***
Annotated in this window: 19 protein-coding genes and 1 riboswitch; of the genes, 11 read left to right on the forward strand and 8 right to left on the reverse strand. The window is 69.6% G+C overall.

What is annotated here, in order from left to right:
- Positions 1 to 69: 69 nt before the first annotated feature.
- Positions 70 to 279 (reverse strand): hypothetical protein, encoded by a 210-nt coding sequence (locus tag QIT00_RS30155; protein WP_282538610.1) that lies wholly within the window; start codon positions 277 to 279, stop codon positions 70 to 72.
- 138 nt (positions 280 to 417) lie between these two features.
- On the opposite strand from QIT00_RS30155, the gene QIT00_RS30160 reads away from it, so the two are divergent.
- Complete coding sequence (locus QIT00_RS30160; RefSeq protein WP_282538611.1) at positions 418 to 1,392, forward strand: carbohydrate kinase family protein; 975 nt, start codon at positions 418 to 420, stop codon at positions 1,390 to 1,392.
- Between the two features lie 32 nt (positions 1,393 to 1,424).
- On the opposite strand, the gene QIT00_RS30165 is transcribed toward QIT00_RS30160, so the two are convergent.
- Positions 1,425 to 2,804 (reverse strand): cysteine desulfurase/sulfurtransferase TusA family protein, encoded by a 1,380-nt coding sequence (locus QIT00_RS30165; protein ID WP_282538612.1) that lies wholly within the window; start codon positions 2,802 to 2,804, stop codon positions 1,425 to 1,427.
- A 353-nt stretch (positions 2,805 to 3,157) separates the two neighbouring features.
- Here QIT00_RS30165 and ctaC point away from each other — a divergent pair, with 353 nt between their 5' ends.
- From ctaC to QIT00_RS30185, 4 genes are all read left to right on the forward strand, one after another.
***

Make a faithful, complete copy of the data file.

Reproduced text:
Annotated in this window: 19 protein-coding genes and 1 riboswitch; of the genes, 11 read left to right on the forward strand and 8 right to left on the reverse strand. The window is 69.6% G+C overall.

What is annotated here, in order from left to right:
- Positions 1 to 69: 69 nt before the first annotated feature.
- Positions 70 to 279 (reverse strand): hypothetical protein, encoded by a 210-nt coding sequence (locus tag QIT00_RS30155; protein WP_282538610.1) that lies wholly within the window; start codon positions 277 to 279, stop codon positions 70 to 72.
- 138 nt (positions 280 to 417) lie between these two features.
- On the opposite strand from QIT00_RS30155, the gene QIT00_RS30160 reads away from it, so the two are divergent.
- Complete coding sequence (locus QIT00_RS30160; RefSeq protein WP_282538611.1) at positions 418 to 1,392, forward strand: carbohydrate kinase family protein; 975 nt, start codon at positions 418 to 420, stop codon at positions 1,390 to 1,392.
- Between the two features lie 32 nt (positions 1,393 to 1,424).
- On the opposite strand, the gene QIT00_RS30165 is transcribed toward QIT00_RS30160, so the two are convergent.
- Positions 1,425 to 2,804 (reverse strand): cysteine desulfurase/sulfurtransferase TusA family protein, encoded by a 1,380-nt coding sequence (locus QIT00_RS30165; protein ID WP_282538612.1) that lies wholly within the window; start codon positions 2,802 to 2,804, stop codon positions 1,425 to 1,427.
- A 353-nt stretch (positions 2,805 to 3,157) separates the two neighbouring features.
- Here QIT00_RS30165 and ctaC point away from each other — a divergent pair, with 353 nt between their 5' ends.
- From ctaC to QIT00_RS30185, 4 genes are all read left to right on the forward strand, one after another.